Arctic ice travels fast, carrying pollution
As old ice melts, thinner sheets of fast-moving young ice transport pollutants and debris far and wide
SAN FRANCISCO, Calif. — Climate change could turn the Arctic Ocean into a high-speed ice superhighway. Chunks of sea ice in the Arctic are becoming thinner as old ice melts. The new ice that’s replacing it travels farther and faster than the older ice had. And as the younger ice travels, it carries dirt, organisms and pollution along for the ride, new research shows.
Researchers have been tracking the movements of Arctic ice for several years. They noticed that the area covered by ice making the trek from one side of the ocean to the other has grown larger and larger. That movement means that far-flung reaches of the Arctic are becoming more connected, notes Robert Newton. He’s an oceanographer at Columbia University’s Lamont-Doherty Earth Observatory in Palisades, N.Y. And he described his team’s new findings here, December 16, at the American Geophysical Union’s fall meeting.
The speedy ice is a problem, he explains. The reason: It boosts the risk of speading pollution from some environmental disaster, such as oil spills.
“You might imagine that the ice is this pristine environment,” he said. “But that’s not true.” He notes that “ice in the Arctic is surprisingly polluted. And when the ice travels from one part of the Arctic to the other, it carries all that material with it.”
Winds sweep airborne pollution north from lower latitudes. Much of that pollution can settle into the ocean and onto sea ice. Industries along Arctic coastlines, such as gold mining, oil drilling and copper refining, also can pollute the region’s waters. As new ice forms in the fall and winter, that pollution — along with nearby sand and other sediment — gets trapped inside the ice. When that ice then melts in the spring and summer, it will shed the pollution it carried back into the ocean.
Between when it forms and melts, the ice can get pushed across the Arctic by winds and ocean currents. These forces more easily shove young, thin ice along than old ice. Newton and colleagues wondered what the impact would be on these ice rafts and the pollution they held. Less ice could mean less space to carry a large load of pollutants and debris. But a less crowded Arctic might let the ice travel farther and faster.
To find out, the researchers put together snapshots of the Arctic. The pictures came from satellites far above the surface. They used computer software that can recognize the edges of sea ice. This allowed them to follow the movements of ice from formation to disintegration. To help them do that, they also included tracking buoys on the ice that had been outfitted with GPS devices.
Most Arctic ice does not go far, they found. About 60 percent of ice travels less than 100 kilometers (62 miles) from its birthplace. The rest covers an area equal to tens of thousands of square kilometers. It can travel hundreds or even thousands of kilometers. And the share of long-traveling ice is growing. Newton thinks the area of ice that travels a long distance over its lifetime is about 8 to 10 percent larger than it was even 15 years ago. That ice is moving faster, too: Ice now travels from Russia to Canada in four to five years or less. It took six to seven years to cover that distance only 15 years ago.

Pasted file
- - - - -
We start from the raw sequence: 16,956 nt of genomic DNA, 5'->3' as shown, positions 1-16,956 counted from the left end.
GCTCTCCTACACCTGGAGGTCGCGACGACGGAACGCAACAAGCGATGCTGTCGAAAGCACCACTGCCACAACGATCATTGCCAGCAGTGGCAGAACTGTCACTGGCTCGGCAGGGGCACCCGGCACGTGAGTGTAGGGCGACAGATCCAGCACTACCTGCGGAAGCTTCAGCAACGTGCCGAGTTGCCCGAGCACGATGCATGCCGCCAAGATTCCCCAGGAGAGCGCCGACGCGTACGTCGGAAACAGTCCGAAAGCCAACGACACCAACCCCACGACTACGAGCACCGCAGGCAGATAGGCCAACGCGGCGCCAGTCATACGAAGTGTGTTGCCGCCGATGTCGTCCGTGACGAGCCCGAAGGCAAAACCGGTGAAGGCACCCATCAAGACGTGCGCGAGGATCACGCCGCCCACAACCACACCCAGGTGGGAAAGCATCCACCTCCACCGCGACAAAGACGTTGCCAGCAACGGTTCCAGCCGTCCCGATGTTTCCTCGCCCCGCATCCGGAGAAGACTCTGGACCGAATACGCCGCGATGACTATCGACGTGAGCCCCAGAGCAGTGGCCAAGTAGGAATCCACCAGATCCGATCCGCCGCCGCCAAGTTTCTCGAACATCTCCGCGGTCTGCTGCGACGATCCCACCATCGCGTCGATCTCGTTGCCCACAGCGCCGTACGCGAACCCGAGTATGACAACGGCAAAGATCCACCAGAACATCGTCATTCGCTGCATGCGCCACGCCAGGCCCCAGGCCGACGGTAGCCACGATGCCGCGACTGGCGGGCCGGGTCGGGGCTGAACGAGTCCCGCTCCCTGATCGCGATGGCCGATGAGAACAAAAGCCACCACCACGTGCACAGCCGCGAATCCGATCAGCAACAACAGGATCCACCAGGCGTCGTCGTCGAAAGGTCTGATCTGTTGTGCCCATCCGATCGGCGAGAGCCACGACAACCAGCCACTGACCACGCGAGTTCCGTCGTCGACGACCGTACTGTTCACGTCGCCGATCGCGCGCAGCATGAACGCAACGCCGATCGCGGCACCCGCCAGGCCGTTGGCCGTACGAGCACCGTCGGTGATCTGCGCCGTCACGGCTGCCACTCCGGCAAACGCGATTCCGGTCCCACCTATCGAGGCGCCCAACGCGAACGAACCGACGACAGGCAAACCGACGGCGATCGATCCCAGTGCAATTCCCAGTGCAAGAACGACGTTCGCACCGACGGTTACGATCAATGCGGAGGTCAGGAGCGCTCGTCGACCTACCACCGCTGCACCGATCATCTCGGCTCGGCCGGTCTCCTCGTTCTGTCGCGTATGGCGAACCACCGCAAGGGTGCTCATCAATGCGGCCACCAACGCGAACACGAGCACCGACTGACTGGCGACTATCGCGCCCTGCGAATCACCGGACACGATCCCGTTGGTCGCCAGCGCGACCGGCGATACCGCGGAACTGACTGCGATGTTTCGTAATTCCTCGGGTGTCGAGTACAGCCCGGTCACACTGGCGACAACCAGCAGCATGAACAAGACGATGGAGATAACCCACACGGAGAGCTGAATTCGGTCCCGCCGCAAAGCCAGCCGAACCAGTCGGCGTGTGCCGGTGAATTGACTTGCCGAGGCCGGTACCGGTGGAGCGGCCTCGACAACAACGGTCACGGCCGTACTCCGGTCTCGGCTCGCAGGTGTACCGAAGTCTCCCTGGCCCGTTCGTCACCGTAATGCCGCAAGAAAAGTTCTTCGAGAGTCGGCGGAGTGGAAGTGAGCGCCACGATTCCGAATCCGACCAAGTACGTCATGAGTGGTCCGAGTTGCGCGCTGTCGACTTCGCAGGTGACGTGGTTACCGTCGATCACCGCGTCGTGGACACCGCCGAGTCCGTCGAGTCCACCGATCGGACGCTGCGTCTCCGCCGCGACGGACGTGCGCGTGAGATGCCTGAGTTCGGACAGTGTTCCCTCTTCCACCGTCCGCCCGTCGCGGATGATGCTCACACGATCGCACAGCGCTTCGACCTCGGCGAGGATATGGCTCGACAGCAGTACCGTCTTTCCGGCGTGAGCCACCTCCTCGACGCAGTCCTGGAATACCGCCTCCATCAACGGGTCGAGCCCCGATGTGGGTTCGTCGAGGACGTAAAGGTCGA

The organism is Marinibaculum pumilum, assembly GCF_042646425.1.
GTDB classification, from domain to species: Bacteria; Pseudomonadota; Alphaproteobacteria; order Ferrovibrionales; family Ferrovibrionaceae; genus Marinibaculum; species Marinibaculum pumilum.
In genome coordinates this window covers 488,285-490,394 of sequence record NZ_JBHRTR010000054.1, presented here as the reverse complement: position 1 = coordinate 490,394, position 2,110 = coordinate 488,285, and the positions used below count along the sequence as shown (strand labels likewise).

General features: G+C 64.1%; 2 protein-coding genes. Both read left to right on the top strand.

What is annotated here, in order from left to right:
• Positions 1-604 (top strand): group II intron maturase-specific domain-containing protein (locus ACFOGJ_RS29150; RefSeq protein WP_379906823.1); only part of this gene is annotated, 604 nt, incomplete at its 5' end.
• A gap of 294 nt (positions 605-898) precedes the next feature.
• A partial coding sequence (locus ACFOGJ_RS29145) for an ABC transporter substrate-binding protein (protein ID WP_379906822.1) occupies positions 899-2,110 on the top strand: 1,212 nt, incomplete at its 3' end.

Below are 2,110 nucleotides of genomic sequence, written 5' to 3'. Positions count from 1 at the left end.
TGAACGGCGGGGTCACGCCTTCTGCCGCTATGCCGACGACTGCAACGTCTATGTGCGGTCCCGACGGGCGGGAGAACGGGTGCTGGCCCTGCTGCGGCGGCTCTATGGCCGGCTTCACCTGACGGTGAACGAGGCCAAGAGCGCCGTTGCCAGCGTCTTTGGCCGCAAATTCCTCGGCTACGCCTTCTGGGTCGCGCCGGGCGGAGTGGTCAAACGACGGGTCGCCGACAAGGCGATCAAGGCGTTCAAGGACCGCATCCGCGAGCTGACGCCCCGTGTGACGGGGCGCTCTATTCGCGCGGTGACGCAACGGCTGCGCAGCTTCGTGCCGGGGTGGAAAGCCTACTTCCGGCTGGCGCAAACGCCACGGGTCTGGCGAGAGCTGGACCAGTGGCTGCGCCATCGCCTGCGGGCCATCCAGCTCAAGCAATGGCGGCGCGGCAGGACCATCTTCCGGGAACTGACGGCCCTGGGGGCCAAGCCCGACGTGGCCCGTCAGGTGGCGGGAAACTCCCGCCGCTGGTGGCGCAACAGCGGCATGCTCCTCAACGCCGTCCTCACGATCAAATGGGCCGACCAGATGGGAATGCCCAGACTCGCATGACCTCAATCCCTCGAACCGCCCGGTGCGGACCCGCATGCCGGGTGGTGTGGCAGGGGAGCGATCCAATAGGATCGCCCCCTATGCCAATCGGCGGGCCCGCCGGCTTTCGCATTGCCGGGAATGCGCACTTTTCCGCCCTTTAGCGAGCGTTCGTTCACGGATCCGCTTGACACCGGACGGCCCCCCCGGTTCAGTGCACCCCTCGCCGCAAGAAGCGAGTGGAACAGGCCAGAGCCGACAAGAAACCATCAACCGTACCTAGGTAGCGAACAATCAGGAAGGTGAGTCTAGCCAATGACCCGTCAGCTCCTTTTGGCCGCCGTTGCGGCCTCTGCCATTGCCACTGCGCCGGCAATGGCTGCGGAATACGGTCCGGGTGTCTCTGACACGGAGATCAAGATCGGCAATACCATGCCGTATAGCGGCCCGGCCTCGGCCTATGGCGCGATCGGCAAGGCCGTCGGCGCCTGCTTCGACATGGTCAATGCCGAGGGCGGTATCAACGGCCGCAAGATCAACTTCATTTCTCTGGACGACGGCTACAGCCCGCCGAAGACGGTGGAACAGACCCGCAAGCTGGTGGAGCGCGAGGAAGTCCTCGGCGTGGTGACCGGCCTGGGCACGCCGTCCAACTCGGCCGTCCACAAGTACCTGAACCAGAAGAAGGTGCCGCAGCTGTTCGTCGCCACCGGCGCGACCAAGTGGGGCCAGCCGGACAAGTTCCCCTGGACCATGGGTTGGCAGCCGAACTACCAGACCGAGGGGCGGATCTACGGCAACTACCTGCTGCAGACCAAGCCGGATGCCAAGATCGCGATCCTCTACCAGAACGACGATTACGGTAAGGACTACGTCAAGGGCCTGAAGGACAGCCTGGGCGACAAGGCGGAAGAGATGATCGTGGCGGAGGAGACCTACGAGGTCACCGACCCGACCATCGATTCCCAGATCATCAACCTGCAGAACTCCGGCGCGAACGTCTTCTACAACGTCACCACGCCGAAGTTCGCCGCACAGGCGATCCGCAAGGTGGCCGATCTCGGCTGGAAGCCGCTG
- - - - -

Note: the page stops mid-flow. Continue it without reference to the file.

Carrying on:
The new estimates may be low on the amount of wandering ice and the threat it poses, said Andy Mahoney. He works at the University of Alaska Fairbanks. As a sea-ice geophysicist, he studies how humans, oceans and sea ice affect one another. Fresh, fast-moving ice forms during October and November. But satellites struggle to capture that young ice. An oil spill during the summer could become trapped in this autumn ice. The oil could then quickly move from one country’s waters to another’s, he notes, rapidly spreading the spill’s impact on the environment.
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Arctic A region that falls within the Arctic Circle. The edge of that circle is defined as the northernmost point at which the sun is visible on the northern winter solstice and the southernmost point at which the midnight sun can be seen on the northern summer solstice.
Arctic sea ice Ice that forms from seawater and that covers all or parts of the Arctic Ocean.
buoy A floating device anchored to the bottom of a body of water. A buoy may mark channels, warn of dangers or carry instruments to measure the environment.
climate change Long-term, significant change in the climate of Earth. It can happen naturally or in response to human activities, including the burning of fossil fuels and clearing of forests.
geophysics The branch of science that deals with the physical properties of the Earth, including its internal structure, magnetic and gravitational fields, climate, atmosphere, oceans, sea ice and land forms. People who work in this field are known as geophysicists.
GPS device Devices that calculate their position (in terms of latitude and longitude) from any place on the ground or in the air. They do this by comparing how long it takes signals from different satellites to reach them.
latitude The distance from the equator measured in degrees (up to 90).
oceanography The branch of science that deals with the physical and biological properties and phenomena of the oceans. People who work in this field are known as oceanographers.
organism Any living thing, from elephants and plants to bacteria and other types of single-celled life.
satellite A moon orbiting a planet or a vehicle or other manufactured object that orbits some celestial body in space.
sediment Material (such as stones and sand) deposited by water, wind or glaciers.